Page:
Thursday, February 17, 2022

Things I found in my in tray

A couple of weeks ago I threw out old manuscripts from my filing cabinet and - with much pleasure - a clutch of rejection letters. And yesterday I actually got round to clearing my in tray. This has been on my to-do list for months.

There were some interesting finds in there: my mother's record of her 1939 stay at Bramham Park along with 25 nursery school children who had been evacuated from Leeds. The children were between two and a half and five years old, and my mother, a nursery school teacher, and the other scant staff, had to spend every hour of the day with them - asleep or awake, seven days a week. 

To begin with they were in charge of the cooking too and she includes weekly menus, and the quantities needed to make them. My poor mother! She hated cooking. Eventually a general cook came from Leeds to help out, but even so, my mother comments "Things never got beyond reproach."

I also found my social researcher's information/advertising leaflet from the late 1990s:

When you open it up this is a sample of what you see (though in dark green print)

I also found these newspaper clippings:

When I got round to binning stuff and filing the rest, I made room in the filing cabinet by throwing out the detailed plans for a novel entitled "The Pippin Family Nit-Comb"  and notes and plans for a brand new novel featuring Sally Howe, heroine of Plotting for Beginners and Plotting for Grown-ups. For some reason I couldn't bear to throw away my screenplay adaptation of But I Told You Last Year That I Loved You.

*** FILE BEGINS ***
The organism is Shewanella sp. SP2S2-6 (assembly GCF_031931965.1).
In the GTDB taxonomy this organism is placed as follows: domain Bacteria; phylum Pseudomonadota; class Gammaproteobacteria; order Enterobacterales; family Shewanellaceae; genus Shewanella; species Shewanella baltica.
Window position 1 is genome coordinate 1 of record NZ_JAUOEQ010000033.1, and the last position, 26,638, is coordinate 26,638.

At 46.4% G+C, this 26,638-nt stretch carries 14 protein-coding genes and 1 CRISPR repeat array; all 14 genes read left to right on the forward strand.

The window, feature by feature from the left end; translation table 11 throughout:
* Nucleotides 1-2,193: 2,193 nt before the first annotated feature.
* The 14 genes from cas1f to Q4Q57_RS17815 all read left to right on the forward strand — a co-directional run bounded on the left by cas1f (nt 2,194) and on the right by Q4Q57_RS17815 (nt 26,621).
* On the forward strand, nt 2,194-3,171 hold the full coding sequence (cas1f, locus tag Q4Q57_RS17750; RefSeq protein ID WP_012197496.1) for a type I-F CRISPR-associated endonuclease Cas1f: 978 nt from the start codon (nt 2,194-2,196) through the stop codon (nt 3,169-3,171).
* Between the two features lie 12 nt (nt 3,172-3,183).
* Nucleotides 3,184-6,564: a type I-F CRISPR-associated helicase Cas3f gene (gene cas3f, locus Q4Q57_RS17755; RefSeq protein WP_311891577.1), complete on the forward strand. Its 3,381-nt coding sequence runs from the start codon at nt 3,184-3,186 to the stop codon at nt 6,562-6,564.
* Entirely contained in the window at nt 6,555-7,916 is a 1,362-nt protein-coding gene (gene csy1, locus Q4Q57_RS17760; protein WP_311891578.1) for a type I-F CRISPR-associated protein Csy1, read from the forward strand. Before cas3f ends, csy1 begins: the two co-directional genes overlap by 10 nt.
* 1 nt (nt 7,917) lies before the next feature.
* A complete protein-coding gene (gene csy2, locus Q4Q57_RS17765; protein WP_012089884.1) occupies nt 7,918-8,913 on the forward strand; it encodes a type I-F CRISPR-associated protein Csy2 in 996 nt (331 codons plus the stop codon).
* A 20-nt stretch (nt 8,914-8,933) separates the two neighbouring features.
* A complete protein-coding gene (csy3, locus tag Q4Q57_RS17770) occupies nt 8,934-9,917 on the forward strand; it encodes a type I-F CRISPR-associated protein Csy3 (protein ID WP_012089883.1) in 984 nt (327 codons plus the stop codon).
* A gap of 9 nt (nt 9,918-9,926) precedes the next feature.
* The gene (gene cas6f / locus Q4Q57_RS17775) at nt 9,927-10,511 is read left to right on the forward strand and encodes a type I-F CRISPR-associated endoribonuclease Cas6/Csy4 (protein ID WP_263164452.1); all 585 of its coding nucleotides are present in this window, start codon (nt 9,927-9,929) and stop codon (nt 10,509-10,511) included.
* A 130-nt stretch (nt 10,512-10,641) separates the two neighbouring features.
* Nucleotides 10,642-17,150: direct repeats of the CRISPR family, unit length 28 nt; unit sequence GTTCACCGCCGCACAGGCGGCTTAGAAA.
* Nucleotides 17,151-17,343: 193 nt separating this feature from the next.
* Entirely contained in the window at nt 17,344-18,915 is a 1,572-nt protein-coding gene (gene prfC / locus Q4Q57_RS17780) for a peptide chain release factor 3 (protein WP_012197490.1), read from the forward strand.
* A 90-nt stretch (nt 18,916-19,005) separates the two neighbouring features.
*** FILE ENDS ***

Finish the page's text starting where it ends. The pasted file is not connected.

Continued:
Then last night in bed, as I was writing my to-do list for today and emailing it to myself (a nightly habit) I felt sad about the unwritten Sally Howe novel, and added to the list "retrieve Sally Howe plans."

Don't hold your breath, though. I am a painter now, not a writer. 

Acrylics on canvas board. 42 x 59cms

It's odd, isn't it, what we can, and cannot bear to throw away?  I still have my mother's navy blue P.E. knickers from the 1920s and the 1950s Willis family nitcomb (labelled by her).

I wonder what my children will keep of things I leave behind.


Anonymous said...

My mother kept everything related to her children and grandchildren. Every letter, postcard, birthday card Every reference in a local newspaper Looking through this collection now she has died is an amazing experience, I feel grateful, delighted, tearful in equal measure

Sue Hepworth said...

Yes, that's wonderful, Ana.

My mother kept the letters her mother had saved that we wrote when we were children, and I love to read them.

Anonymous said...

It’s such a precious connection,Sue and one which is probably most keenly appreciated by us and also at this moment in our lives